Let me clarify.
I come to this discussion as an artist(university trained with gallery representation), painter, printmaker, food lover, diner and cook. When I speak philosophically about art and what constitutes art and great art, it is from these perspectives.
The intention to which I refer in the creation of a work of art is to make art. I began my post referencing the distiction between art and craft. This is where the intention comes in. In other words...the difference between art and craft is simply that the person creating the work intends it to be art. Therefore, when I wrote "the clearer the intention is in the work, the greater the depth of meaning and evocation" I did not mean the particular references in the work ie. personal or political or any other. Simply that the intention was to make ART. That was criterion #1. The same goes for the creation of great food.
This criterion constitutes an aspect of the art/food analogy because if the creation of a dish or meal is SOLELY to make a profit then criterion #1 has not been met. (The "lets not go there" applied because raw materials found in nature present a bit of a problem because no one created them, that was my point).
With regard to influence...of course not all art can make an impact but, heirarchically, art that does has a higher standing on the art heirarchy than art that doesn't. And an impact is time sensitive. It may take generations for this impact to be felt. I would argue that the Arepa Lady does make an impact because numbers alone do not determine this. She is keeping alive the experience of truly great arepas in a culture that might not otherwise have this experience. Part of the so called food revolution in this country is made up of many Arepa Ladies and their public.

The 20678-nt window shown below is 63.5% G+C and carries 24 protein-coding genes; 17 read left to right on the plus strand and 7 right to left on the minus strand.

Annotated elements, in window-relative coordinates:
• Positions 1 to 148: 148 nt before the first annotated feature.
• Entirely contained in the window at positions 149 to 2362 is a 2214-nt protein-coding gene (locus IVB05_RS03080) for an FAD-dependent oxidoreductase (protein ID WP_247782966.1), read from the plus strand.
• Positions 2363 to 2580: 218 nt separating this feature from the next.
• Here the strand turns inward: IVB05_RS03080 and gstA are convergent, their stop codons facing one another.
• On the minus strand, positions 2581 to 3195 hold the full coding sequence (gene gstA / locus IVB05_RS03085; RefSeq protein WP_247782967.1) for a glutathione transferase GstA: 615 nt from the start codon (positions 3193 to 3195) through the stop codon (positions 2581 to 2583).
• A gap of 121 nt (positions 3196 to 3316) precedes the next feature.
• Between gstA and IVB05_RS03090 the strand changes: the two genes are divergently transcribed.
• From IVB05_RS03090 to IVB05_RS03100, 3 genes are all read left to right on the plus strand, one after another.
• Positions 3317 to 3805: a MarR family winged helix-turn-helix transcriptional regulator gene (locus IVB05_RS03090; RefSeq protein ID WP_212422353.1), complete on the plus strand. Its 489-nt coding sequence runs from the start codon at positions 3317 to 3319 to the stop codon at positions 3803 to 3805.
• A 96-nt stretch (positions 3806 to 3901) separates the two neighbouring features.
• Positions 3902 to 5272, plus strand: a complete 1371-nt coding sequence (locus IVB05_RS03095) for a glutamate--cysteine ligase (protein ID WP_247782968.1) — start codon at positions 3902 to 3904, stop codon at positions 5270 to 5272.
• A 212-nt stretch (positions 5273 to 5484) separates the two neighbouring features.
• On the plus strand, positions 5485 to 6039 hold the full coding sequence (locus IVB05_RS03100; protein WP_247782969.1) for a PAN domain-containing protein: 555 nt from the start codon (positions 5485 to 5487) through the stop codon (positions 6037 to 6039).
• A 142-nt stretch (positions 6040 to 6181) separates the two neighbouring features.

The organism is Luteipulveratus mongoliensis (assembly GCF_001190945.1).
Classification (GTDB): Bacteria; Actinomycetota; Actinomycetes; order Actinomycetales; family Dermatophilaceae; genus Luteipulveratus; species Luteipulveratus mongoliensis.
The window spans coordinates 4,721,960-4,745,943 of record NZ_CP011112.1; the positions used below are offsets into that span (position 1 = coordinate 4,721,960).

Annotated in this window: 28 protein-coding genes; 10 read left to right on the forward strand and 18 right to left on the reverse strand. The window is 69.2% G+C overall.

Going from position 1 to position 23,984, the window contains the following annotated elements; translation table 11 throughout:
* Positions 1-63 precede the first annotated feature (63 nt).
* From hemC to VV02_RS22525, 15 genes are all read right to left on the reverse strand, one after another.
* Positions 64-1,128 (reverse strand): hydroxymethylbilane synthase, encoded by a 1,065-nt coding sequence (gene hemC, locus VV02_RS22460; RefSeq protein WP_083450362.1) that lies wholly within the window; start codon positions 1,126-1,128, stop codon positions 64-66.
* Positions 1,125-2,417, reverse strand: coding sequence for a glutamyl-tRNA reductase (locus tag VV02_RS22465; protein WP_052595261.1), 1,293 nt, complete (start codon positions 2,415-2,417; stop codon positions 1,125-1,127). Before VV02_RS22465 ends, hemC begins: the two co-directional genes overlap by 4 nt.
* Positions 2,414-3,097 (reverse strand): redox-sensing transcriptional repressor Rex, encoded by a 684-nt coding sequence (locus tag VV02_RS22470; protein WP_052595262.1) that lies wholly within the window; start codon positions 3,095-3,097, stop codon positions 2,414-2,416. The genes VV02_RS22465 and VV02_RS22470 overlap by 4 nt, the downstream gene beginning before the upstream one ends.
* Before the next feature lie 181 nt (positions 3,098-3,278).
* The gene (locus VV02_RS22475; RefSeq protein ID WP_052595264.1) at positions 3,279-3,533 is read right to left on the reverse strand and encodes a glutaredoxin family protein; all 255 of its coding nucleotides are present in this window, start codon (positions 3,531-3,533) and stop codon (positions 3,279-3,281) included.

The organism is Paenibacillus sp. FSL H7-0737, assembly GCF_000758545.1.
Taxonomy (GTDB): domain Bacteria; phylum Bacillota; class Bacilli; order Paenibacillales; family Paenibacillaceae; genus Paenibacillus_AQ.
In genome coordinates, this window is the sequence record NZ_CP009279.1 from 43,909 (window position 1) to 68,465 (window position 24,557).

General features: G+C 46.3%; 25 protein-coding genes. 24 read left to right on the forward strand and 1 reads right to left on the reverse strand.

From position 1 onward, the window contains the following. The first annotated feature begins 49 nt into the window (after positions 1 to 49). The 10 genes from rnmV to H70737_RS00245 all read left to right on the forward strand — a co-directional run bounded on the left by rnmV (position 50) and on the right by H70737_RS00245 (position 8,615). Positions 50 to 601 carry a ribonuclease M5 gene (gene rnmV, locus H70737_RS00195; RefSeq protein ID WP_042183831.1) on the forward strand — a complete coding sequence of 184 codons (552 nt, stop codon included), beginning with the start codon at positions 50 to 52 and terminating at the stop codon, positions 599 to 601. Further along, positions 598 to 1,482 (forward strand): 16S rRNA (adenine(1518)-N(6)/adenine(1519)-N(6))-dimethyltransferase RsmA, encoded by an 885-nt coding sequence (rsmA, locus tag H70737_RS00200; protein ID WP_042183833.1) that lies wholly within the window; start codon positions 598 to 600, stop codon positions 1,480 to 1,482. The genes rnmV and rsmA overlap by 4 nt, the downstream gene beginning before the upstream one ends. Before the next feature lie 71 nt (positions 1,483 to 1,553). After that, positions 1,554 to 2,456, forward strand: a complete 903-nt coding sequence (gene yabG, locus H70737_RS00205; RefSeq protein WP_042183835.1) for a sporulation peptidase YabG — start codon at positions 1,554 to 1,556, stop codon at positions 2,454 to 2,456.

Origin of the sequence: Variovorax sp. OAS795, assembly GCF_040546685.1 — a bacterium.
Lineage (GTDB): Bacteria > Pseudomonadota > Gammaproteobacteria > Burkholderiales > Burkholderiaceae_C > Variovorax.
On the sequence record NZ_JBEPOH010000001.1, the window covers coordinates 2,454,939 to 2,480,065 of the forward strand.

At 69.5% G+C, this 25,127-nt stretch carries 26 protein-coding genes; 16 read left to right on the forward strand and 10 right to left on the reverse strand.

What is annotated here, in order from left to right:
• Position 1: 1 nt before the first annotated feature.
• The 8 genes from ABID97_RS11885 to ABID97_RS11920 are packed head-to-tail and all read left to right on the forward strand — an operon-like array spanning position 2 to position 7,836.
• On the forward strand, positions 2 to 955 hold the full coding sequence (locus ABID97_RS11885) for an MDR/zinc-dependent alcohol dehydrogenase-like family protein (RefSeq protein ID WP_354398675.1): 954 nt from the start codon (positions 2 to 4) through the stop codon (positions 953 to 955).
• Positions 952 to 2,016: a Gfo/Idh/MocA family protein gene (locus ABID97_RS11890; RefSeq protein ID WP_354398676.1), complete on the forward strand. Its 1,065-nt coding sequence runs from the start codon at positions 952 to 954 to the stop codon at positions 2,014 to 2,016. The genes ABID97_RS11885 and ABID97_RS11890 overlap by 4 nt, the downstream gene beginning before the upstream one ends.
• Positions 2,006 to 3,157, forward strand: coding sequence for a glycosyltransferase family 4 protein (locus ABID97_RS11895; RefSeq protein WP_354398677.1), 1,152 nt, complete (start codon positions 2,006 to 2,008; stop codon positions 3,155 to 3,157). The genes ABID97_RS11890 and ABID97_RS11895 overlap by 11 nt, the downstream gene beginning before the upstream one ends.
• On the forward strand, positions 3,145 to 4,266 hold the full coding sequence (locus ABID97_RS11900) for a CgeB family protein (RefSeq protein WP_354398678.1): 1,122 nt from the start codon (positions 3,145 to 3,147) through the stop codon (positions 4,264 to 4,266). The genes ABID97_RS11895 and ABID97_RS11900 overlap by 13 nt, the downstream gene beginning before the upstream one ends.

I also stand by "the test of time". You may not care for the work of a particular artist but if they lived and worked four hundred years ago and you know their name and have seen even reproductions of their work then they have stood the test of time, at least on some level.
And I heartily disagree with "all art eventually ceases to be a vital part of culture". I don't see any difference between Beethoven's music when it was performed during his lifetime than when it is performed now. The meaning of the work changes as the culture changes but it does not necessarily cease to be a part of it.
I think the analogy itself has certain flaws because there are intrinsic differences between the two components of the analogy but there is enough of a parallel for this discussion to have merit.
Yes, life and art and food are ephemeral. But the unexamined life is not worth living, or so I've heard.
For chowhounds, perhaps (and just perhaps) the unexamined food is not worth eating because deliciousness is such a complex experience or er... an incredibly simple one, or.. who knows, not me....
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